Two weeks later I got my friend Elliot, who we called Torch because of his fiery nature, to give me a ride to the plant. Torch had spent a year in Nam with the Army, and always had this problem with authority. The only job he could keep after the Army was as a cabbie (which I did for the 5 years I spent in college). Torch drove me to the plant as I described my experiences with the company. When we got there Torch seemed more pissed off then even me. We walked in and demanded my pay. The girl seemed scared and called Frank in his office. He came out in a huff and said, "You got nerve coming here demanding anything, after quitting with no notice!" Torch pushed me aside and walked up to Frank, who was at least six inches taller and 100 pounds heavier. He put his face right up to Frank's chin and said, "Pay em the **** money a**hole or I'll punch your fat face in!" Suddenly the GM came running over, as the reception area girls all stood up to see better. Before he could say a word Torch turned to him and said, "Pay my friend what ya owe em jerkoff, or we'll have twenty guys here in an hour to get it for him!" The GM backed off and yelled to Frank, "Get him his check and call the cops if they give you any more trouble." And that was that.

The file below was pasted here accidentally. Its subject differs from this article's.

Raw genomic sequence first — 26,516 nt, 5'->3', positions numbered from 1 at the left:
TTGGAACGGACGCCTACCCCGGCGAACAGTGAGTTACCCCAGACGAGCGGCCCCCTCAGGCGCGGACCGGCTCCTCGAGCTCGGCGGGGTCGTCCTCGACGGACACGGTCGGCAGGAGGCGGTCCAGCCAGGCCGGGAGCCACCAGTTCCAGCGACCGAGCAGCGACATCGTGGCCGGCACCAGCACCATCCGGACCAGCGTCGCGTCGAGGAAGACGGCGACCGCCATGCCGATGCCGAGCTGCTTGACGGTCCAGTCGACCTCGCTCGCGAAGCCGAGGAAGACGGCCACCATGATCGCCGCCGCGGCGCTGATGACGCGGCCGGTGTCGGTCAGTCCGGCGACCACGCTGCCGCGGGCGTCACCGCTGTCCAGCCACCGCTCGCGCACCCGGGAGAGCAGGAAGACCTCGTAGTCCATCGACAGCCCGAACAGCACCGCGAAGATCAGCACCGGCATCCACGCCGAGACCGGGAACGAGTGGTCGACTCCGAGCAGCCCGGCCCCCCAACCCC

It took me 13 years before I ever attempted to get a job with a corporation again.

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Philip A Farruggio is an activist leader, free lance columnist and small businessman. He is blue collar from birth, as both his dad and grandad were Brooklyn , NYC longshoremen. Philip has a BA from Brooklyn College ( class of ' 74 ) in Speech (more...)